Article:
The squat. The lunge.

They're the meat and potatoes of lower-body strength training, the mainstays of most leg workouts. To the uninitiated, they may seem intimidating -- the type of exercises designed for serious bodybuilders. Actually, they're appropriate for just about anyone who wants to strengthen and tone her legs. And they're practically essential for runners, rowers and other competitive athletes.

They're also safe. Experts have long debated the safety of the squat in particular. However, after reviewing years of research, the National Strength and Conditioning Association has concluded that the squat is not only safe and effective but also is "a significant deterrent to knee injuries." Injuries that result from squat training appear to be caused by poor form and overtraining.

To test the effectiveness of various types of squats and lunges, we hooked up a highly trained subject to an electromyographic (EMG) machine. With electrodes placed on several muscle groups, our subject performed several variations of squats and lunges. The EMG machine transduced the electrical activity generated by the muscular contractions into a graph. The more muscle fibers contracting, the stronger the signal. The results allowed us to determine which muscles were active during each exercise and to estimate how hard they were working.

Compound benefits

Squats and lunges are popular because they involve several joint movements and muscle groups. Such compound exercises are important because specific movements of sports and daily activities usually involve several muscle groups, rather than just one. Compound movements help develop balanced muscle groups around the joints and help prevent the overdevelopment of one muscle group at the expense of another.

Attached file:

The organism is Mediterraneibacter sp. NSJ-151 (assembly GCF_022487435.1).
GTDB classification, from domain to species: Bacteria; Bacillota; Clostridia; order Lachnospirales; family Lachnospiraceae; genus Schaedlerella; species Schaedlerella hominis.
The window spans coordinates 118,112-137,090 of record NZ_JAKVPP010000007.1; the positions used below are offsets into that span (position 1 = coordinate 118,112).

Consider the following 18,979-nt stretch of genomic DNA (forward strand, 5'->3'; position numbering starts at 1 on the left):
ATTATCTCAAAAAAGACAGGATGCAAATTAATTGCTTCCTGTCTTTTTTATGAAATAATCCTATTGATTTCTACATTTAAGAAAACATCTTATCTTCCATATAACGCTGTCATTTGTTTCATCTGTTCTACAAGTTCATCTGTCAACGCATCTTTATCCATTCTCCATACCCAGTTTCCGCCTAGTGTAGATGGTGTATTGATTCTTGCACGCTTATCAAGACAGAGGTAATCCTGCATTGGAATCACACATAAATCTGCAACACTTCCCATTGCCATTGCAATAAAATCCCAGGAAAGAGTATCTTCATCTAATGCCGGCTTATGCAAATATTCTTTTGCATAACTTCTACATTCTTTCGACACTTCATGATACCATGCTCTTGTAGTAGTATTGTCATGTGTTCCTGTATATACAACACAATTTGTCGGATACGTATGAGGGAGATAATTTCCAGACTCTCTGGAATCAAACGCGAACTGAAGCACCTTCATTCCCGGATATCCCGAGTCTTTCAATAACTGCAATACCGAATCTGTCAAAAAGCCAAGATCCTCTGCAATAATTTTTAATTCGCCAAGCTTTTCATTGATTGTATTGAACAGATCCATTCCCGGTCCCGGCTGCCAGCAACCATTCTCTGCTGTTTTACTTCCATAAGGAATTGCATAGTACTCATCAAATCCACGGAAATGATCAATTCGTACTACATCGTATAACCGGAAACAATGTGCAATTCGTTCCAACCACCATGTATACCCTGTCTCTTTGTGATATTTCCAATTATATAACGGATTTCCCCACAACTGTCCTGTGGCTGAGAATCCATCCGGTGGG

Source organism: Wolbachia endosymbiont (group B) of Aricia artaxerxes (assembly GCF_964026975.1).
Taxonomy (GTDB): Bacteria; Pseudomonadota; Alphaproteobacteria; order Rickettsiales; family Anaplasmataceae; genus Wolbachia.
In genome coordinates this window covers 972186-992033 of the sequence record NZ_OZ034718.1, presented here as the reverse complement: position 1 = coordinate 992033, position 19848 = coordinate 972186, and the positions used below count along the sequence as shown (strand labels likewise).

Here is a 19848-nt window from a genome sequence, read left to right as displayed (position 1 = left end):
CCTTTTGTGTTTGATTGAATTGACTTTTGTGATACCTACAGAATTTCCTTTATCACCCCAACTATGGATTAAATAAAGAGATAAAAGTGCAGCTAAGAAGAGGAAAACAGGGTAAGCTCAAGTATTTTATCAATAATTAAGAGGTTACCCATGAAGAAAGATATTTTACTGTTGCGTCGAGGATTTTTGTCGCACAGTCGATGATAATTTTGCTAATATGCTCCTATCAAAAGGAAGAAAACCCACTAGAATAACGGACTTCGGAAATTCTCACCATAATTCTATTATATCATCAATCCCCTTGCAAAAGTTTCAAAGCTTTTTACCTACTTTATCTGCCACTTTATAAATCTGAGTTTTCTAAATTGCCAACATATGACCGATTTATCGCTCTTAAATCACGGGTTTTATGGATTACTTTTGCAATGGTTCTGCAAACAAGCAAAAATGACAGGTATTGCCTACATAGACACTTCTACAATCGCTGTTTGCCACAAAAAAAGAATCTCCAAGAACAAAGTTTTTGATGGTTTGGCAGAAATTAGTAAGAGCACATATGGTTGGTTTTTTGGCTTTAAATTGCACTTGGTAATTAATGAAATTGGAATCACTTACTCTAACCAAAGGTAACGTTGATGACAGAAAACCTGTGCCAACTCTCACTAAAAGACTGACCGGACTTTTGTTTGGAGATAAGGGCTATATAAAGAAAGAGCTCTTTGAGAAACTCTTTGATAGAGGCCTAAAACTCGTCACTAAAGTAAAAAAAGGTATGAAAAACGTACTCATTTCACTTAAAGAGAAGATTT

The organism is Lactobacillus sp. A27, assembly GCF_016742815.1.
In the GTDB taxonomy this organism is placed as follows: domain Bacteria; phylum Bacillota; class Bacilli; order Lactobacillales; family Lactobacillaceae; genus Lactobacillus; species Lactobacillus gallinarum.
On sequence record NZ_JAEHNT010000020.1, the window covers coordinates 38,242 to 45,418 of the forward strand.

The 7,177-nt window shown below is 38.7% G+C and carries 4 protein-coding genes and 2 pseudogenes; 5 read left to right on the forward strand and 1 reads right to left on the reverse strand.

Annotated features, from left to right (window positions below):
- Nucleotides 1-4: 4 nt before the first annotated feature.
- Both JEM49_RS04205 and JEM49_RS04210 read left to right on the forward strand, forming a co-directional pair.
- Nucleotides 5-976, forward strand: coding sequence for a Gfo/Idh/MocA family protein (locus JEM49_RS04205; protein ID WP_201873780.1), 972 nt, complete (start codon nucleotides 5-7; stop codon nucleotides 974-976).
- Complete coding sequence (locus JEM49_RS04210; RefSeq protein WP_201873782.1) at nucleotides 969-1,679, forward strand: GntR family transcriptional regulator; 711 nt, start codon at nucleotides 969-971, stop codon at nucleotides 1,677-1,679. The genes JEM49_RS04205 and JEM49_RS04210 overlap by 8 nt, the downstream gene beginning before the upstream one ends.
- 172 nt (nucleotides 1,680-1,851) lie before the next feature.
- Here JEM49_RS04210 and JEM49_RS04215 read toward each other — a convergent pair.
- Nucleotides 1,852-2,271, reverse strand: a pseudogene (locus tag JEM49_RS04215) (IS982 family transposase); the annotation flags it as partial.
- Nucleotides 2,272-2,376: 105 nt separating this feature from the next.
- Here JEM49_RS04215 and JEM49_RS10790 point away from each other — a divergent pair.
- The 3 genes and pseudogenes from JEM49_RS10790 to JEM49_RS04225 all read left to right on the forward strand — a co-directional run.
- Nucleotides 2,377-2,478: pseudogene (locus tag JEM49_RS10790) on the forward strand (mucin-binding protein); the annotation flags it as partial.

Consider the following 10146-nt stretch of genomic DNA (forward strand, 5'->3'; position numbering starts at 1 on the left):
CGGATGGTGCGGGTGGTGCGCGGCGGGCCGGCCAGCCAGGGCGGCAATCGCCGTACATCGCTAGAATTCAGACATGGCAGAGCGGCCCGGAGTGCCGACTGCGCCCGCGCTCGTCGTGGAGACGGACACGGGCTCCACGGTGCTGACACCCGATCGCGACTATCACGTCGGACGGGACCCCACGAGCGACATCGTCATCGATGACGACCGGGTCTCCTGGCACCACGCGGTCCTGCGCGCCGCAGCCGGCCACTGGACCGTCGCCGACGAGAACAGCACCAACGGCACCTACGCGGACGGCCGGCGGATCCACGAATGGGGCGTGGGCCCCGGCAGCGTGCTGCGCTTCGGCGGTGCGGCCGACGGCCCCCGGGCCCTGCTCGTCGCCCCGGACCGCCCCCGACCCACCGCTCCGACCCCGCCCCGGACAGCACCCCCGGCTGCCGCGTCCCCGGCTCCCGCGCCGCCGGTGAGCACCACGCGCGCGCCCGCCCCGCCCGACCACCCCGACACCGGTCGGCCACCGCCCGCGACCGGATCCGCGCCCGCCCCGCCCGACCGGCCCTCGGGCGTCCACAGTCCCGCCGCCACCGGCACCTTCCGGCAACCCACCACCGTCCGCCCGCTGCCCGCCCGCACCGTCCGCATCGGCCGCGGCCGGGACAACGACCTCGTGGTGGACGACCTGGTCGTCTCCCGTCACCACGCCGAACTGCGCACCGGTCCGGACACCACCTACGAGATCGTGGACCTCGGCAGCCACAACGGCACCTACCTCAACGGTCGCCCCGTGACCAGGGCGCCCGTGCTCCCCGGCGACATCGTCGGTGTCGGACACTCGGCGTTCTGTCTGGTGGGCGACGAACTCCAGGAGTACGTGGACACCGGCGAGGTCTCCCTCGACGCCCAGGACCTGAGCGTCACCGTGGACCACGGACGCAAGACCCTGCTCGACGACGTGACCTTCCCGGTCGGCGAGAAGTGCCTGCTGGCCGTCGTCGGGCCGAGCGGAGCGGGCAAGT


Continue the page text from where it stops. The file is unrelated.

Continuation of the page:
Because compound exercises use a larger amount of muscle mass than isolated movements, they bum more calories. They also may increase your balance, coordinate and stability because they require your back and abdominal muscles to stabilize your torso.

Still, don't count out isolation exercises. With light weights, isolation exercises are excellent for beginners, rehabilitation and sports training because they require much less coordination and you can focus on the muscle group you want to work.

If you plan to combine compound and isolation exercises in one workout, start with the compound exercises. They should be performed when your muscles are fresh to avoid compromising your form and risking injury.

The EMG results

For each exercise tested, our subject used less than 50 percent of the maximum weight she could lift and did not perform repetitions to fatigue. If she had lifted heavier weights or performed more repetitions during testing, the squats and lunges would have worked her gluteal and hamstring muscles to a greater extent. If you follow either the strength or endurance/tone program described in the workout schedule, you will strengthen you gluteal and hamstring muscles to a greater extent than our EMG results indicated.

All of the exercises we tested are excellent for strengthening your quadriceps, particularly the vastus medialis, the inner quadriceps muscle, which is most important for stabilizing the knee. If you want to target your outer thighs, giving your legs more sweep, include the curtsy or side lunge in your program. Both exercises work the medialis and lateralis equally. They are advanced exercises requiring coordination and balance.

During the half and quarter squats, the lower-back muscles (the erector spinae) were 85 percent active. However, during the plie squat and all of the lunge variations, the erector spinae were less than 60 percent active. If you have experienced back problems, the plie squat and lunges may pose less of an injury risk that the half and quarter squats.

The front and back lunges were the only exercises tested that showed significant hamstring activity. Both are excellent for runners and cyclists. All of the squat and lunge variations tested showed minimal gluteal activity. To train your glutes, perform isolation exercises such as the hip extension and the side-lying leg raise.